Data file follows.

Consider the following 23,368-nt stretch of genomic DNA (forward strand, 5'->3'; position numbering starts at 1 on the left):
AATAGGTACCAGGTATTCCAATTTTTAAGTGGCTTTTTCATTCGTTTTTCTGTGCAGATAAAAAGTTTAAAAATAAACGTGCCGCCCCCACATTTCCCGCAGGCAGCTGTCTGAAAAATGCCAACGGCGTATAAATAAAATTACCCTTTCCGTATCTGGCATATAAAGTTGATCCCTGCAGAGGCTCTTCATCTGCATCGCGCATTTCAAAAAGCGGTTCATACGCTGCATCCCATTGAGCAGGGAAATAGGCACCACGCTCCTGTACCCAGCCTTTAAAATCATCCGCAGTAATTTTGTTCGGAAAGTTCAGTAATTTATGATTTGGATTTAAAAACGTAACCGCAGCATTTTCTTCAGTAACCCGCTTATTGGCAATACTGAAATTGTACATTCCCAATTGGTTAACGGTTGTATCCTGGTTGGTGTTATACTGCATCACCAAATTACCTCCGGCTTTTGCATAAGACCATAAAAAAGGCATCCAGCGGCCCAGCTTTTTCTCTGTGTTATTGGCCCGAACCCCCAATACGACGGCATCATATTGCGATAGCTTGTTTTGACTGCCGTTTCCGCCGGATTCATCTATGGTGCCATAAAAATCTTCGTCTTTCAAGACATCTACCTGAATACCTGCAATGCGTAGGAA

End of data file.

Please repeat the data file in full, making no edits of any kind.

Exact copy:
Consider the following 23,368-nt stretch of genomic DNA (forward strand, 5'->3'; position numbering starts at 1 on the left):
AATAGGTACCAGGTATTCCAATTTTTAAGTGGCTTTTTCATTCGTTTTTCTGTGCAGATAAAAAGTTTAAAAATAAACGTGCCGCCCCCACATTTCCCGCAGGCAGCTGTCTGAAAAATGCCAACGGCGTATAAATAAAATTACCCTTTCCGTATCTGGCATATAAAGTTGATCCCTGCAGAGGCTCTTCATCTGCATCGCGCATTTCAAAAAGCGGTTCATACGCTGCATCCCATTGAGCAGGGAAATAGGCACCACGCTCCTGTACCCAGCCTTTAAAATCATCCGCAGTAATTTTGTTCGGAAAGTTCAGTAATTTATGATTTGGATTTAAAAACGTAACCGCAGCATTTTCTTCAGTAACCCGCTTATTGGCAATACTGAAATTGTACATTCCCAATTGGTTAACGGTTGTATCCTGGTTGGTGTTATACTGCATCACCAAATTACCTCCGGCTTTTGCATAAGACCATAAAAAAGGCATCCAGCGGCCCAGCTTTTTCTCTGTGTTATTGGCCCGAACCCCCAATACGACGGCATCATATTGCGATAGCTTGTTTTGACTGCCGTTTCCGCCGGATTCATCTATGGTGCCATAAAAATCTTCGTCTTTCAAGACATCTACCTGAATACCTGCAATGCGTAGGAA